This is the final section of an essay in four parts. Here is a recap of the argument so far.
In part 1, with the help of Crispin Wright, I argued:
1. Realism is modesty (the world is independent of the mind) and presumption (we have epistemic access to it). Anti-realism denies one or both.
2. Realism, as a general thesis about human knowledge, can be about any of the following things: truth, meaning, or judgment.
3. If it turns out that there aren’t any general claims being argued about in the classic debates when it comes to realism about truth or meaning, then we might as well be pessimists about the conversation.
In part 2 and part 3, I began to show how the antecedent in (3) is correct. There aren’t any general claims to argue about in the classic debates. I began this argument:
A. Berkeley is essential to the classic debates.
B. To make sense of Berkeley’s perspective on truth, we have to disentangle the different kinds of knowing subject: the individual, the collective, and the divine.
C. If it turns out that Berkeley is a realist in one sense of (B) but not the others, then it would be trivially true that there are no general claims under dispute in the classic debates.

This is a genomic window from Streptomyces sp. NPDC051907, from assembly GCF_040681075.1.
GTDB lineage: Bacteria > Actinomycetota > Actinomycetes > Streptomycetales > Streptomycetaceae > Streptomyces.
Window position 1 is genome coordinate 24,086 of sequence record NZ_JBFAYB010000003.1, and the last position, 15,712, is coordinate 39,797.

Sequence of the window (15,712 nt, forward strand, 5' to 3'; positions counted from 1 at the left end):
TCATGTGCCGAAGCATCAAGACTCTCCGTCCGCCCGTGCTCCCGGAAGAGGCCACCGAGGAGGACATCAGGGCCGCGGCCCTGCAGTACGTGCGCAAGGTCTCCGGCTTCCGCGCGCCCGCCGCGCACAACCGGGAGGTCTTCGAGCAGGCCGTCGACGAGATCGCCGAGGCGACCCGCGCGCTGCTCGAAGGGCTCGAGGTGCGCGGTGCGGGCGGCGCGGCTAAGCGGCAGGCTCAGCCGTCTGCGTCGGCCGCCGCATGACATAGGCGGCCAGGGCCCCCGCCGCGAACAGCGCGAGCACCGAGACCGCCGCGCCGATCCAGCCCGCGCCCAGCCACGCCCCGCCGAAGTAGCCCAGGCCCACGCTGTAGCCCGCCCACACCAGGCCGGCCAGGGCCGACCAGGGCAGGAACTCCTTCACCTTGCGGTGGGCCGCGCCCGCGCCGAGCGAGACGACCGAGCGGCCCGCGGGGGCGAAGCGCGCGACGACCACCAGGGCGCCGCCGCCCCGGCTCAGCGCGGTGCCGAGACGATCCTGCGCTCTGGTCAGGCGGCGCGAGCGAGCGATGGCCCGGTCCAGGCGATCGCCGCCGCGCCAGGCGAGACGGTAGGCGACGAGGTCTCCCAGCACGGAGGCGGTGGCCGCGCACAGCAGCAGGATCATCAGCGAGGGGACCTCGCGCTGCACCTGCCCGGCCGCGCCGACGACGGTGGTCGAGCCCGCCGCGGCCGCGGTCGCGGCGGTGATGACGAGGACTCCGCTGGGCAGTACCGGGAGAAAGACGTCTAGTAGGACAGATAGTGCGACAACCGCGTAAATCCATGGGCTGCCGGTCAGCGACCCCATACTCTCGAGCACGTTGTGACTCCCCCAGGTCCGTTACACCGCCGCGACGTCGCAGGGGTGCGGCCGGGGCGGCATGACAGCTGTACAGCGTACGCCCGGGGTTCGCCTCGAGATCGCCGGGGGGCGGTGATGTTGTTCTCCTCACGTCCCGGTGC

I’ve already shown that Berkeley is a realist about individual knowledge and an anti-realist about divine knowledge. After rounding out an account of collective knowledge, I will show you that
Berkeley is a realist about the objectivity of meaning.
Before we conclude our examination of collective truth, we have to answer one more nagging question. How do we know that other people exist? Might they just be the products of some dream of mine? In short, what, exactly, is Berkeley’s solution to the problem of other minds, and how does it bear on the prospects of reading him as a collective realist?
Of course, Berkeley had quite a bit to say on the philosophy of mind in general. Berkeley is a particularist about ideas — he insists that the notion of an abstract idea is unintelligible. And he’s a nominalist, since any jumble of ideas might fit with a single, general name. Nothing connects a set of particular ideas with their general heading except the learned association between pain and ideas, and habitual use of the name to govern the ideas.
But Berkeley famously gives no explicit answer to this problem of other minds. His efforts are largely spent on the problem of the external world. So Stack might object: it is very fine to bring up a few scraps from his Notebook, but it isn’t fine to think that Berkeley is a realist about collective truth.